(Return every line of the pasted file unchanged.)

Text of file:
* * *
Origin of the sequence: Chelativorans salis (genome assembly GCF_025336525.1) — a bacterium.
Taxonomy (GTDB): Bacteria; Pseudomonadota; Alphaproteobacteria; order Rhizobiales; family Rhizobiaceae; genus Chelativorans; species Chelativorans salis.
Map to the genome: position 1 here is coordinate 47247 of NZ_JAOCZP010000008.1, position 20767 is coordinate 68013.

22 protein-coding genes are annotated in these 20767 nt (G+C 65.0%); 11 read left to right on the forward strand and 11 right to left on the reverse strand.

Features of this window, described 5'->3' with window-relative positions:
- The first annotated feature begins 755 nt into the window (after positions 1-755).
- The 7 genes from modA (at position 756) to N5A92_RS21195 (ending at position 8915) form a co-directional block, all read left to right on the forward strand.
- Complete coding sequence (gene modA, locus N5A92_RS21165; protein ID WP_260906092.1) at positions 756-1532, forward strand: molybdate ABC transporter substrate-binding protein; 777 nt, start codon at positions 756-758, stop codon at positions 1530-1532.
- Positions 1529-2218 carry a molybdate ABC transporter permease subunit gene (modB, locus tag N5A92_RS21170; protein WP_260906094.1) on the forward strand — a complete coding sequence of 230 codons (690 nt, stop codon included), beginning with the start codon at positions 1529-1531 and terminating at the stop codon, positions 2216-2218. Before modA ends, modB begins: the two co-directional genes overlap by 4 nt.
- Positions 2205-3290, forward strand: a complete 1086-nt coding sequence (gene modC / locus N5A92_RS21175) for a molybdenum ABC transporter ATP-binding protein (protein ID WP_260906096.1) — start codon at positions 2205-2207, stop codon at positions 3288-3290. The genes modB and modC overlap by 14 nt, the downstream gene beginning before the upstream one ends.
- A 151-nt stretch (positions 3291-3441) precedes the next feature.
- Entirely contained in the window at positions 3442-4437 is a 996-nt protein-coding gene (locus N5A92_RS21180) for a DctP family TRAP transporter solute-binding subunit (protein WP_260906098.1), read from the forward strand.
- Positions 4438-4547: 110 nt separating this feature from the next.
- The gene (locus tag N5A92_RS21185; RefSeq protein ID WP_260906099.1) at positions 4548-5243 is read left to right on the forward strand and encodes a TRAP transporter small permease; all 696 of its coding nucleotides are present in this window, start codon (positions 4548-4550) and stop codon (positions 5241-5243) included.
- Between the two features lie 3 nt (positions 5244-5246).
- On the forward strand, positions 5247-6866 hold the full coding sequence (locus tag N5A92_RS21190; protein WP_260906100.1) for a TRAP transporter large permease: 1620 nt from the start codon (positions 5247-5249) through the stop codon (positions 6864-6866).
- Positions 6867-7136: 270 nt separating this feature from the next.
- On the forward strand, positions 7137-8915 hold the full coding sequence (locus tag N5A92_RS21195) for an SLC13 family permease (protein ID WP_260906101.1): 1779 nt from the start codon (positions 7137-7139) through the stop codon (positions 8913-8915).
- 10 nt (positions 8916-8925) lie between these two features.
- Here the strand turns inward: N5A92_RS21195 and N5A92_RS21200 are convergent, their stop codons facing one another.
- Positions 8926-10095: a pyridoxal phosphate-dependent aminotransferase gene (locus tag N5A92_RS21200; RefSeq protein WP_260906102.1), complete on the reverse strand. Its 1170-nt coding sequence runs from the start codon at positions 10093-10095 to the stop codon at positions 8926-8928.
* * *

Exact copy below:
Origin of the sequence: Chelativorans salis (genome assembly GCF_025336525.1) — a bacterium.
Taxonomy (GTDB): Bacteria; Pseudomonadota; Alphaproteobacteria; order Rhizobiales; family Rhizobiaceae; genus Chelativorans; species Chelativorans salis.
Map to the genome: position 1 here is coordinate 47247 of NZ_JAOCZP010000008.1, position 20767 is coordinate 68013.

22 protein-coding genes are annotated in these 20767 nt (G+C 65.0%); 11 read left to right on the forward strand and 11 right to left on the reverse strand.

Features of this window, described 5'->3' with window-relative positions:
- The first annotated feature begins 755 nt into the window (after positions 1-755).
- The 7 genes from modA (at position 756) to N5A92_RS21195 (ending at position 8915) form a co-directional block, all read left to right on the forward strand.
- Complete coding sequence (gene modA, locus N5A92_RS21165; protein ID WP_260906092.1) at positions 756-1532, forward strand: molybdate ABC transporter substrate-binding protein; 777 nt, start codon at positions 756-758, stop codon at positions 1530-1532.
- Positions 1529-2218 carry a molybdate ABC transporter permease subunit gene (modB, locus tag N5A92_RS21170; protein WP_260906094.1) on the forward strand — a complete coding sequence of 230 codons (690 nt, stop codon included), beginning with the start codon at positions 1529-1531 and terminating at the stop codon, positions 2216-2218. Before modA ends, modB begins: the two co-directional genes overlap by 4 nt.
- Positions 2205-3290, forward strand: a complete 1086-nt coding sequence (gene modC / locus N5A92_RS21175) for a molybdenum ABC transporter ATP-binding protein (protein ID WP_260906096.1) — start codon at positions 2205-2207, stop codon at positions 3288-3290. The genes modB and modC overlap by 14 nt, the downstream gene beginning before the upstream one ends.
- A 151-nt stretch (positions 3291-3441) precedes the next feature.
- Entirely contained in the window at positions 3442-4437 is a 996-nt protein-coding gene (locus N5A92_RS21180) for a DctP family TRAP transporter solute-binding subunit (protein WP_260906098.1), read from the forward strand.
- Positions 4438-4547: 110 nt separating this feature from the next.
- The gene (locus tag N5A92_RS21185; RefSeq protein ID WP_260906099.1) at positions 4548-5243 is read left to right on the forward strand and encodes a TRAP transporter small permease; all 696 of its coding nucleotides are present in this window, start codon (positions 4548-4550) and stop codon (positions 5241-5243) included.
- Between the two features lie 3 nt (positions 5244-5246).
- On the forward strand, positions 5247-6866 hold the full coding sequence (locus tag N5A92_RS21190; protein WP_260906100.1) for a TRAP transporter large permease: 1620 nt from the start codon (positions 5247-5249) through the stop codon (positions 6864-6866).
- Positions 6867-7136: 270 nt separating this feature from the next.
- On the forward strand, positions 7137-8915 hold the full coding sequence (locus tag N5A92_RS21195) for an SLC13 family permease (protein ID WP_260906101.1): 1779 nt from the start codon (positions 7137-7139) through the stop codon (positions 8913-8915).
- 10 nt (positions 8916-8925) lie between these two features.
- Here the strand turns inward: N5A92_RS21195 and N5A92_RS21200 are convergent, their stop codons facing one another.
- Positions 8926-10095: a pyridoxal phosphate-dependent aminotransferase gene (locus tag N5A92_RS21200; RefSeq protein WP_260906102.1), complete on the reverse strand. Its 1170-nt coding sequence runs from the start codon at positions 10093-10095 to the stop codon at positions 8926-8928.